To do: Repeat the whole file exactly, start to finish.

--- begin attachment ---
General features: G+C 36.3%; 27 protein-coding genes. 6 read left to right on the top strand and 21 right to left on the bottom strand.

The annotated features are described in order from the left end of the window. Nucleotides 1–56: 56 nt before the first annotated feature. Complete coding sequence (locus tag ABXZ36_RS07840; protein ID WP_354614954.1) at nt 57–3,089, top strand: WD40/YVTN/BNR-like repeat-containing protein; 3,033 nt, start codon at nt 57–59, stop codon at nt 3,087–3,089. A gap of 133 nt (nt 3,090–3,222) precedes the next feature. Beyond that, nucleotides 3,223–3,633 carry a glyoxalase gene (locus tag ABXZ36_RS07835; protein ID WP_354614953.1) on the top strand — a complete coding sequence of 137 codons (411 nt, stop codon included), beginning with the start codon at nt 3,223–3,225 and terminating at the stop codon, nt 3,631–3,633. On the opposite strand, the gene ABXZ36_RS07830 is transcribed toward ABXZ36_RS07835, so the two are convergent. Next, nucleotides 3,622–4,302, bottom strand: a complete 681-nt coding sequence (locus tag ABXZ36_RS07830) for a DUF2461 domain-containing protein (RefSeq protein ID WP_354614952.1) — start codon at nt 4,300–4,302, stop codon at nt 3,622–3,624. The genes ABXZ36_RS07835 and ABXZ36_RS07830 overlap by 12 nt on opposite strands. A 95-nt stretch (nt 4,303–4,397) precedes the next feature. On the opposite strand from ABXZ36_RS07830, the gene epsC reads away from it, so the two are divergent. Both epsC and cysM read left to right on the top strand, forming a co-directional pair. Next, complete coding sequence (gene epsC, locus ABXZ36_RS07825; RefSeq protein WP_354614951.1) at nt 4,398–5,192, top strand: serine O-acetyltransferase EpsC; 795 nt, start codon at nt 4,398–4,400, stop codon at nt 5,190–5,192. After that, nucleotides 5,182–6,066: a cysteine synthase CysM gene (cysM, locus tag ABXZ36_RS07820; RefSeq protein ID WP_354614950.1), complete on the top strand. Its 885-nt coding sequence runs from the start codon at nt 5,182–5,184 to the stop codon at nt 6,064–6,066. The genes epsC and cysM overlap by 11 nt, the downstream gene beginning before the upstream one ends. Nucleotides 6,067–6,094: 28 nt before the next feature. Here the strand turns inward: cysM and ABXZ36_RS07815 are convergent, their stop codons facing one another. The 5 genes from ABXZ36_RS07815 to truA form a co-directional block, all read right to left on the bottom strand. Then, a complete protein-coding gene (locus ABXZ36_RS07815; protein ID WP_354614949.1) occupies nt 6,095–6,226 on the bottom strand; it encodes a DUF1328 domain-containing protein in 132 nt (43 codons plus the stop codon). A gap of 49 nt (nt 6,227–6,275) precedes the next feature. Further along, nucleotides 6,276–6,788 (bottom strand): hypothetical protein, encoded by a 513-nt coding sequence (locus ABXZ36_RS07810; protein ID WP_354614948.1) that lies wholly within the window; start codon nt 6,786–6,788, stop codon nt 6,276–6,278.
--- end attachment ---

General features: G+C 36.3%; 27 protein-coding genes. 6 read left to right on the top strand and 21 right to left on the bottom strand.

The annotated features are described in order from the left end of the window. Nucleotides 1–56: 56 nt before the first annotated feature. Complete coding sequence (locus tag ABXZ36_RS07840; protein ID WP_354614954.1) at nt 57–3,089, top strand: WD40/YVTN/BNR-like repeat-containing protein; 3,033 nt, start codon at nt 57–59, stop codon at nt 3,087–3,089. A gap of 133 nt (nt 3,090–3,222) precedes the next feature. Beyond that, nucleotides 3,223–3,633 carry a glyoxalase gene (locus tag ABXZ36_RS07835; protein ID WP_354614953.1) on the top strand — a complete coding sequence of 137 codons (411 nt, stop codon included), beginning with the start codon at nt 3,223–3,225 and terminating at the stop codon, nt 3,631–3,633. On the opposite strand, the gene ABXZ36_RS07830 is transcribed toward ABXZ36_RS07835, so the two are convergent. Next, nucleotides 3,622–4,302, bottom strand: a complete 681-nt coding sequence (locus tag ABXZ36_RS07830) for a DUF2461 domain-containing protein (RefSeq protein ID WP_354614952.1) — start codon at nt 4,300–4,302, stop codon at nt 3,622–3,624. The genes ABXZ36_RS07835 and ABXZ36_RS07830 overlap by 12 nt on opposite strands. A 95-nt stretch (nt 4,303–4,397) precedes the next feature. On the opposite strand from ABXZ36_RS07830, the gene epsC reads away from it, so the two are divergent. Both epsC and cysM read left to right on the top strand, forming a co-directional pair. Next, complete coding sequence (gene epsC, locus ABXZ36_RS07825; RefSeq protein WP_354614951.1) at nt 4,398–5,192, top strand: serine O-acetyltransferase EpsC; 795 nt, start codon at nt 4,398–4,400, stop codon at nt 5,190–5,192. After that, nucleotides 5,182–6,066: a cysteine synthase CysM gene (cysM, locus tag ABXZ36_RS07820; RefSeq protein ID WP_354614950.1), complete on the top strand. Its 885-nt coding sequence runs from the start codon at nt 5,182–5,184 to the stop codon at nt 6,064–6,066. The genes epsC and cysM overlap by 11 nt, the downstream gene beginning before the upstream one ends. Nucleotides 6,067–6,094: 28 nt before the next feature. Here the strand turns inward: cysM and ABXZ36_RS07815 are convergent, their stop codons facing one another. The 5 genes from ABXZ36_RS07815 to truA form a co-directional block, all read right to left on the bottom strand. Then, a complete protein-coding gene (locus ABXZ36_RS07815; protein ID WP_354614949.1) occupies nt 6,095–6,226 on the bottom strand; it encodes a DUF1328 domain-containing protein in 132 nt (43 codons plus the stop codon). A gap of 49 nt (nt 6,227–6,275) precedes the next feature. Further along, nucleotides 6,276–6,788 (bottom strand): hypothetical protein, encoded by a 513-nt coding sequence (locus ABXZ36_RS07810; protein ID WP_354614948.1) that lies wholly within the window; start codon nt 6,786–6,788, stop codon nt 6,276–6,278.